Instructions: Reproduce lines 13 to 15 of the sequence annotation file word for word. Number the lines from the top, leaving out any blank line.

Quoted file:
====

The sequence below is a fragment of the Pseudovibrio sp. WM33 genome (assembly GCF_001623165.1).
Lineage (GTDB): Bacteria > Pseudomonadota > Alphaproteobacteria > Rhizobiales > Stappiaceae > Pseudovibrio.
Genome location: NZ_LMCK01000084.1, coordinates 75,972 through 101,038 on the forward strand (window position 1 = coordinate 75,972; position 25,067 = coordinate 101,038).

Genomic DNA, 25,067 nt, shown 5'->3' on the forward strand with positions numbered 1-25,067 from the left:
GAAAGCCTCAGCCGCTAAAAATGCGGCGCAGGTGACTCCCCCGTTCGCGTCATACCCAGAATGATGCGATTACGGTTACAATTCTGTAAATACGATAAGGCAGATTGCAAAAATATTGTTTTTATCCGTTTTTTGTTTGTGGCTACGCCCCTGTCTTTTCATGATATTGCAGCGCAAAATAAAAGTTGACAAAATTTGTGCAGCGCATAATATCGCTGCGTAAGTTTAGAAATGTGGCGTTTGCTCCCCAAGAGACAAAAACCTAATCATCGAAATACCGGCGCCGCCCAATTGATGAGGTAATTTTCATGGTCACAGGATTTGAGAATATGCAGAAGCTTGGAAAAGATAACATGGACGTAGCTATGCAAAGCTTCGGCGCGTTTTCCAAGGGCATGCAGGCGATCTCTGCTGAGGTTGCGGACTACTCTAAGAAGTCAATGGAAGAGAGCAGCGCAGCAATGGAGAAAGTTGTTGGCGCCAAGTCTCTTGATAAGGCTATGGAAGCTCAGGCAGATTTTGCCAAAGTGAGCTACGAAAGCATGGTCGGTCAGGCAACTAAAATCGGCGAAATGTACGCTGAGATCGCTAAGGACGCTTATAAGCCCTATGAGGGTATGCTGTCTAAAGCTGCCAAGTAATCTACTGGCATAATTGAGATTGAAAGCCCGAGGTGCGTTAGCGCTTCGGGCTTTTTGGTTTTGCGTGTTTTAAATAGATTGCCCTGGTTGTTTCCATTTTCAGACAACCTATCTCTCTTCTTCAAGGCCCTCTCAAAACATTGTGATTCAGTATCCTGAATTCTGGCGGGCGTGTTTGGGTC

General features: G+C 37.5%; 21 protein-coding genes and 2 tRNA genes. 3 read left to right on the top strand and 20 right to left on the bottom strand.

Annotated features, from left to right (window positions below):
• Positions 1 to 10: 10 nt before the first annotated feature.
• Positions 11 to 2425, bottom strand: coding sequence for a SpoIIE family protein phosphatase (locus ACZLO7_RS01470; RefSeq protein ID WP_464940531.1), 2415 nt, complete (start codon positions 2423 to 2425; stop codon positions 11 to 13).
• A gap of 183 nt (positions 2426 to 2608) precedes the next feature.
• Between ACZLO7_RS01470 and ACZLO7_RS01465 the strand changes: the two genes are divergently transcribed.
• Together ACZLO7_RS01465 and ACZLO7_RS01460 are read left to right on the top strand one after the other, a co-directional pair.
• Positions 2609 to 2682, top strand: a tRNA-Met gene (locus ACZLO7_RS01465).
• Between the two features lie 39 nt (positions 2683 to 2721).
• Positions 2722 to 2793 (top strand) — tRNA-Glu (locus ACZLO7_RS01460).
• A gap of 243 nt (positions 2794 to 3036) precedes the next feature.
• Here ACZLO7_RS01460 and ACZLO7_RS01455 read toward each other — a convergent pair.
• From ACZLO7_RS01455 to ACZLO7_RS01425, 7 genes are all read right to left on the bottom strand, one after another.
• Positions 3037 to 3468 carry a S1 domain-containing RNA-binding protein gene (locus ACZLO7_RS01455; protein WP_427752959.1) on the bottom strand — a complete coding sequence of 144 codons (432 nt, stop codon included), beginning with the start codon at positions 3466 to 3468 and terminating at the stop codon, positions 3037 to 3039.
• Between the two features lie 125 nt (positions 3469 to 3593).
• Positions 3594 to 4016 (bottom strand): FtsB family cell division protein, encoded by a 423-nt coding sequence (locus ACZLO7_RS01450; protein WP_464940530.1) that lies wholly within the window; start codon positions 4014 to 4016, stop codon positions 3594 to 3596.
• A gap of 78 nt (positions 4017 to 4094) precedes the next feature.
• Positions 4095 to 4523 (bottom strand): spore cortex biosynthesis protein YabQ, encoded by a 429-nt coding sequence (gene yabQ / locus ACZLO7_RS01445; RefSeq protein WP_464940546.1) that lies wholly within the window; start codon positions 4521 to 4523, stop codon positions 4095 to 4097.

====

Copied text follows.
• Positions 2609 to 2682, top strand: a tRNA-Met gene (locus ACZLO7_RS01465).
• Between the two features lie 39 nt (positions 2683 to 2721).
• Positions 2722 to 2793 (top strand) — tRNA-Glu (locus ACZLO7_RS01460).